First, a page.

Object technology specialist GemStone is planning to take Java to the enterprise by building a multi-user, server-based virtual machine (VM).
Exploiting its expertise in virtual machines for the Smalltalk object-oriented programming language, the company believes it will have a server VM for Java ready by the end of the second quarter 1997.
"Few people realise how similar Java is to Smalltalk," said Doug Pollack, vice president of marketing at GemStone. By licensing Java from JavaSoft, Pollack believes GemStone will be among the first companies to come out with a server-based Java VM: "We can apply a lot of our existing technology to Java."
In order for the enterprise to use Java to build serious applications, developers need to move beyond lightweight applets, explained Pollack.
GemStone believes a server-based environment will allow developers to build multi-user computer systems in Java.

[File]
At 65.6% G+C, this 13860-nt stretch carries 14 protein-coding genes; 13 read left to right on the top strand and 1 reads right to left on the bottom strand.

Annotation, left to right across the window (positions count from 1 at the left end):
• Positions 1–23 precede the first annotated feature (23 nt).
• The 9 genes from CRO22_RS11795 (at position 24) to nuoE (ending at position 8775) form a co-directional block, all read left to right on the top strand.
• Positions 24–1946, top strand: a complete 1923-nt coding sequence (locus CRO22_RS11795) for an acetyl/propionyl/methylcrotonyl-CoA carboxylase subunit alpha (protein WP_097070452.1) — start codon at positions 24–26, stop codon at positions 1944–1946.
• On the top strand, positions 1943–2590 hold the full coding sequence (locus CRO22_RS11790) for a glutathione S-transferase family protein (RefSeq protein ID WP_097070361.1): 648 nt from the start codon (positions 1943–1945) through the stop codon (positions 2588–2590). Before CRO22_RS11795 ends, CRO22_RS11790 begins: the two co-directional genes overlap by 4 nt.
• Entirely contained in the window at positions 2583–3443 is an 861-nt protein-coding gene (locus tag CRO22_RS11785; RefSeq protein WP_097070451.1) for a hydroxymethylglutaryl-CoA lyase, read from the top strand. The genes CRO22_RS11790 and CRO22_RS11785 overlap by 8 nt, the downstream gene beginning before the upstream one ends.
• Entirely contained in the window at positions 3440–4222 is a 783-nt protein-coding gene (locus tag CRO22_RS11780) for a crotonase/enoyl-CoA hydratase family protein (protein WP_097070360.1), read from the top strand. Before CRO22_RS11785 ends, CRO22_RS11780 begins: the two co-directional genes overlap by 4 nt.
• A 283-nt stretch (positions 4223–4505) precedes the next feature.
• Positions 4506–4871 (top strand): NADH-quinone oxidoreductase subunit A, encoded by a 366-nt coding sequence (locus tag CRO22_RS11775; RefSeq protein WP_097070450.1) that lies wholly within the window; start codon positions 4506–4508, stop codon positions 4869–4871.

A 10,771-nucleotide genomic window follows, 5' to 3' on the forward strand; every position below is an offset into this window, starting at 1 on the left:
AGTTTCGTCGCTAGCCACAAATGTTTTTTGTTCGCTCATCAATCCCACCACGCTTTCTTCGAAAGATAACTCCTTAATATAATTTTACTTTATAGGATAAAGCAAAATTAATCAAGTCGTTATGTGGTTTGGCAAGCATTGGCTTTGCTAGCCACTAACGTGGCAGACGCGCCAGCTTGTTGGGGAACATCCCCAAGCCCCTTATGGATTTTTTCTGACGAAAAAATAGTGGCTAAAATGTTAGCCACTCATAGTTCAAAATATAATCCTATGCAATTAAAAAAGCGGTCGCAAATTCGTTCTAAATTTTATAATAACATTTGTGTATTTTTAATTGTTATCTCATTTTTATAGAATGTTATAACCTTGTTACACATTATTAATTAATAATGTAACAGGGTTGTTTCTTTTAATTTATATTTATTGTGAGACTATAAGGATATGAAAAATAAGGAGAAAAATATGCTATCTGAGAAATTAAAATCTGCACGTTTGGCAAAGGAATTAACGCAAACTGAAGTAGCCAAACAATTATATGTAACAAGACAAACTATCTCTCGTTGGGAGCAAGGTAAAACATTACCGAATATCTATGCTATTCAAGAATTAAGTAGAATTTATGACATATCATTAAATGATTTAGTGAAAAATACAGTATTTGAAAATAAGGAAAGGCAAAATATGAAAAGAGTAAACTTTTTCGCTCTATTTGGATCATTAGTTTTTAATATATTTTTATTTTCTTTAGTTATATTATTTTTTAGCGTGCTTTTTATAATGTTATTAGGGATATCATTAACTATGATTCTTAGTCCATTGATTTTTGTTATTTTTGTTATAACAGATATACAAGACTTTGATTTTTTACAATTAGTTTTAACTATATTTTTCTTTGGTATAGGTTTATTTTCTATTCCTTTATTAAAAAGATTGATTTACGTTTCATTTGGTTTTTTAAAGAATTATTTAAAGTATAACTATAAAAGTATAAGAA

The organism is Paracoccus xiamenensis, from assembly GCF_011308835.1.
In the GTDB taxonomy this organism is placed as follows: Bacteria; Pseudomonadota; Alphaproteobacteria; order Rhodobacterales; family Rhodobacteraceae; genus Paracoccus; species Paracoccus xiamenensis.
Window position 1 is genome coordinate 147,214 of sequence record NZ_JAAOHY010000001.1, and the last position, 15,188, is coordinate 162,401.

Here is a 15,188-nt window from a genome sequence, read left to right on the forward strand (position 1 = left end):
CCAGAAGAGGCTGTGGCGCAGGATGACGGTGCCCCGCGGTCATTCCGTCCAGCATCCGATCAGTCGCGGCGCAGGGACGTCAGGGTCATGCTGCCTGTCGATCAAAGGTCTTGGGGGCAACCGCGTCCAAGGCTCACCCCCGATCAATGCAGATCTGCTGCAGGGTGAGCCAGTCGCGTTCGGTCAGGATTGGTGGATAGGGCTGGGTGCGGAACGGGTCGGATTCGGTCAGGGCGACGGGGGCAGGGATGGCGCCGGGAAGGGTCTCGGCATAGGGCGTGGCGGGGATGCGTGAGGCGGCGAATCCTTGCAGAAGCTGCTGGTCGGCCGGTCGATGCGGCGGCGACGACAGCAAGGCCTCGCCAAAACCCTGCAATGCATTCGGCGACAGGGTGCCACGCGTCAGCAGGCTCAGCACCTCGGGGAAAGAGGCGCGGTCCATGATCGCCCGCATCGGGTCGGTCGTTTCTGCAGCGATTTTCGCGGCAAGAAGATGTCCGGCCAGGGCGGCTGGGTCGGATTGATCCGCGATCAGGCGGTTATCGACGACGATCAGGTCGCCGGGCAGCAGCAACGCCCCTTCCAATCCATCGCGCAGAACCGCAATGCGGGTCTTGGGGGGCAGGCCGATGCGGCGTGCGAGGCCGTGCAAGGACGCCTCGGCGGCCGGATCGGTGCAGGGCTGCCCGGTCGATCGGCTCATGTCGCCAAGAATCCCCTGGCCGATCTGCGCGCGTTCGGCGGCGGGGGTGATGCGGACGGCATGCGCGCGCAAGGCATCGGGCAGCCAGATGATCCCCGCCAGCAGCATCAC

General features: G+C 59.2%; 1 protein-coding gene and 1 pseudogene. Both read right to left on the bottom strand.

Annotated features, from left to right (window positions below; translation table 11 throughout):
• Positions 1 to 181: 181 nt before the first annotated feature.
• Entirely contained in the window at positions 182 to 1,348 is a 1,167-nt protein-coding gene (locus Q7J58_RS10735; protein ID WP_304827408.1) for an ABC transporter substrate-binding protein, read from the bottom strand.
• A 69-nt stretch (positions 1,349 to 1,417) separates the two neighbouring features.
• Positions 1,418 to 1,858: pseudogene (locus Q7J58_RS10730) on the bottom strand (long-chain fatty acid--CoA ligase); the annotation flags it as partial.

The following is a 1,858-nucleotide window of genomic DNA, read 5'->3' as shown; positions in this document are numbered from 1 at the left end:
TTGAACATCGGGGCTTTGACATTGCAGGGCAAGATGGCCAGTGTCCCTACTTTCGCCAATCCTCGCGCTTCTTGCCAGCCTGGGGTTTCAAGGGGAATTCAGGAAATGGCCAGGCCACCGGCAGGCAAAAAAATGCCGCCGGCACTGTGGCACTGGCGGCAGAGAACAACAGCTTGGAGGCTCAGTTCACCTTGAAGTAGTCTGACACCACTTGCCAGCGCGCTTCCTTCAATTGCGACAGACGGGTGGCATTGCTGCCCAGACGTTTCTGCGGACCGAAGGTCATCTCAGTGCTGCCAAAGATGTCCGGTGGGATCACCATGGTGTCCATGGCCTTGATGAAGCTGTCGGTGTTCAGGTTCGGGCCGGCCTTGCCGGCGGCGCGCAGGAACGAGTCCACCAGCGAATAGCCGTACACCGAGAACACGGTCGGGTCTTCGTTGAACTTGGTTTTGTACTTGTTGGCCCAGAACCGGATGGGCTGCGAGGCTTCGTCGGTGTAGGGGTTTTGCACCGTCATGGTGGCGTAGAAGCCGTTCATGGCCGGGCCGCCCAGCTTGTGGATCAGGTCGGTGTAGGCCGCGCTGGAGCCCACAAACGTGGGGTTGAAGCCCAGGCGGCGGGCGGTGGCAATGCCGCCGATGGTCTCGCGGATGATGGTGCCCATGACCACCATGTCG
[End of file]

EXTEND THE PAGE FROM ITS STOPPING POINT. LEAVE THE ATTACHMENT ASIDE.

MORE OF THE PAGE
In addition to its long-term plans for building a multi-user, server-based Java VM, GemStone has also announced three new tools for melding object technology to the World Wide Web. These are GemBuilder for the Web, GemBuilder for Java and GemORB.
GemBuilder for the Web is an HTTP server which gives Web browsers direct access to objects held in the GemStone Object Application Server. It supports dynamic creation of HTML feature. GemStone said the tool is focused on people building transaction-based systems. "Users can access business objects from their Web browser," said Pollack.
GemBuilder for Java enables Java applets to communicate at a message level with business objects in the GemStone object database. GemORB provides a CORBA 2.0 compliant object request broker which offers IIOP (Internet Interoperability Protocol) as supported by Netscape.
All three will be available in the first quarter of 1997.
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